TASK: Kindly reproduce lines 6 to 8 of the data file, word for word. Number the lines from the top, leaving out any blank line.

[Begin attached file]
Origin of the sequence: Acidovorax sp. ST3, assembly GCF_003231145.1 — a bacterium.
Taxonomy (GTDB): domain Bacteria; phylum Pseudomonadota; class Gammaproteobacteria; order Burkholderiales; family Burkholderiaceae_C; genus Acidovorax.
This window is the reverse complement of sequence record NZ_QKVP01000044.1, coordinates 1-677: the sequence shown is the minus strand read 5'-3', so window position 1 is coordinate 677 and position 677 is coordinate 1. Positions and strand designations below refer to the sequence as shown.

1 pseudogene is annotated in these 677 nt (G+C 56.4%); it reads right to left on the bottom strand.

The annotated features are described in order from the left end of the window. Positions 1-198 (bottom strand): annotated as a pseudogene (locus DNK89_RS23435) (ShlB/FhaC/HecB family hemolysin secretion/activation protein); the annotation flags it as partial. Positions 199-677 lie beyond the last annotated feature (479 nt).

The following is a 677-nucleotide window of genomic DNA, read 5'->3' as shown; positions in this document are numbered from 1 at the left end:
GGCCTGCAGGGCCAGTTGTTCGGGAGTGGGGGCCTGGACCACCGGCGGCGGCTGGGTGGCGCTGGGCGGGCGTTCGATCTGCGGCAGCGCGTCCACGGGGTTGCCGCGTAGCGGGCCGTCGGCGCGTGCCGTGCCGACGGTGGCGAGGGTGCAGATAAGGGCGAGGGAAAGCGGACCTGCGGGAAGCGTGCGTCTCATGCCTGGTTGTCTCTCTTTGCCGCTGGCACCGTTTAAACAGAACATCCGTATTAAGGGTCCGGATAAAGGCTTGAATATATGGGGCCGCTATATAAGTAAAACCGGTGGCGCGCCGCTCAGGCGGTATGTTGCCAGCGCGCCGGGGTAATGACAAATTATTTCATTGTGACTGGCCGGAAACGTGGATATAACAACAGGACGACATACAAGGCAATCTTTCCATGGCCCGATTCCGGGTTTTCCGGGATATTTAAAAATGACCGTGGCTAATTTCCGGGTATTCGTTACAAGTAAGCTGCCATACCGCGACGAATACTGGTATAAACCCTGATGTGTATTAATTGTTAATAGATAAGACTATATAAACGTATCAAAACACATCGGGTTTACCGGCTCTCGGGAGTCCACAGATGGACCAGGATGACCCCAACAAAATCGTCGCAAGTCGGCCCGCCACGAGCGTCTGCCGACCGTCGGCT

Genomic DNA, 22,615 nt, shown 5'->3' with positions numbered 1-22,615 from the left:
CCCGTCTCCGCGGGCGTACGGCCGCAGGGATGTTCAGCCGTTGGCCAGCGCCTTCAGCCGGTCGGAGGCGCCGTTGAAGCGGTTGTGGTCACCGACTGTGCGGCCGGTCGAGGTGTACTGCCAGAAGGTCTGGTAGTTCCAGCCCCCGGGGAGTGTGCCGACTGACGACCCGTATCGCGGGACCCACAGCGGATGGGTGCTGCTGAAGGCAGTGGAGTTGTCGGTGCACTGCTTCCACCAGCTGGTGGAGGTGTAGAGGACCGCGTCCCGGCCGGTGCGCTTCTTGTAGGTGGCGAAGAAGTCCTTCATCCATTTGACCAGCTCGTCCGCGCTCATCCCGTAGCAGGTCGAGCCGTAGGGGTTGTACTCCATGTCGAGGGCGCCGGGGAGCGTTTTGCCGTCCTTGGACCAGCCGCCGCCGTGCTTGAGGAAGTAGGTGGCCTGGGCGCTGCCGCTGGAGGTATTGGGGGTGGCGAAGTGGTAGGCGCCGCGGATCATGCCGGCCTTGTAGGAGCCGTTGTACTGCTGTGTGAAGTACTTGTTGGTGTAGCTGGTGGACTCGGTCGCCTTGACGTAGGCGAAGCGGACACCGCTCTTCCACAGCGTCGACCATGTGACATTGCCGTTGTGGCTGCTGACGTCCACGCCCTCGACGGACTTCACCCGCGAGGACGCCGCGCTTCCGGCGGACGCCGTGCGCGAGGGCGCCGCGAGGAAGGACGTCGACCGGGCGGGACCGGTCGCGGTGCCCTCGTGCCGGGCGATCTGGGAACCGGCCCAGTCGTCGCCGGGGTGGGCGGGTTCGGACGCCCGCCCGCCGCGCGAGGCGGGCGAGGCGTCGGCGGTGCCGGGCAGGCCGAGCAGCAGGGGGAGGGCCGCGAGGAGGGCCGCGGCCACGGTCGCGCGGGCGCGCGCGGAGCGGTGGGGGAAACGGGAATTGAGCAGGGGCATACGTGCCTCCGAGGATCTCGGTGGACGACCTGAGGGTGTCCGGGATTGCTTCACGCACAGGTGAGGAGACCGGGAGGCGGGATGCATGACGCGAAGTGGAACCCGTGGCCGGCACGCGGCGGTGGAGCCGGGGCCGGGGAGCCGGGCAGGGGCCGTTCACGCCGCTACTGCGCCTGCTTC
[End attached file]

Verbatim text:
The following is a 677-nucleotide window of genomic DNA, read 5'->3' as shown; positions in this document are numbered from 1 at the left end:
GGCCTGCAGGGCCAGTTGTTCGGGAGTGGGGGCCTGGACCACCGGCGGCGGCTGGGTGGCGCTGGGCGGGCGTTCGATCTGCGGCAGCGCGTCCACGGGGTTGCCGCGTAGCGGGCCGTCGGCGCGTGCCGTGCCGACGGTGGCGAGGGTGCAGATAAGGGCGAGGGAAAGCGGACCTGCGGGAAGCGTGCGTCTCATGCCTGGTTGTCTCTCTTTGCCGCTGGCACCGTTTAAACAGAACATCCGTATTAAGGGTCCGGATAAAGGCTTGAATATATGGGGCCGCTATATAAGTAAAACCGGTGGCGCGCCGCTCAGGCGGTATGTTGCCAGCGCGCCGGGGTAATGACAAATTATTTCATTGTGACTGGCCGGAAACGTGGATATAACAACAGGACGACATACAAGGCAATCTTTCCATGGCCCGATTCCGGGTTTTCCGGGATATTTAAAAATGACCGTGGCTAATTTCCGGGTATTCGTTACAAGTAAGCTGCCATACCGCGACGAATACTGGTATAAACCCTGATGTGTATTAATTGTTAATAGATAAGACTATATAAACGTATCAAAACACATCGGGTTTACCGGCTCTCGGGAGTCCACAGATGGACCAGGATGACCCCAACAAAATCGTCGCAAGTCGGCCCGCCACGAGCGTCTGCCGACCGTCGGCT

Genomic DNA, 22,615 nt, shown 5'->3' with positions numbered 1-22,615 from the left: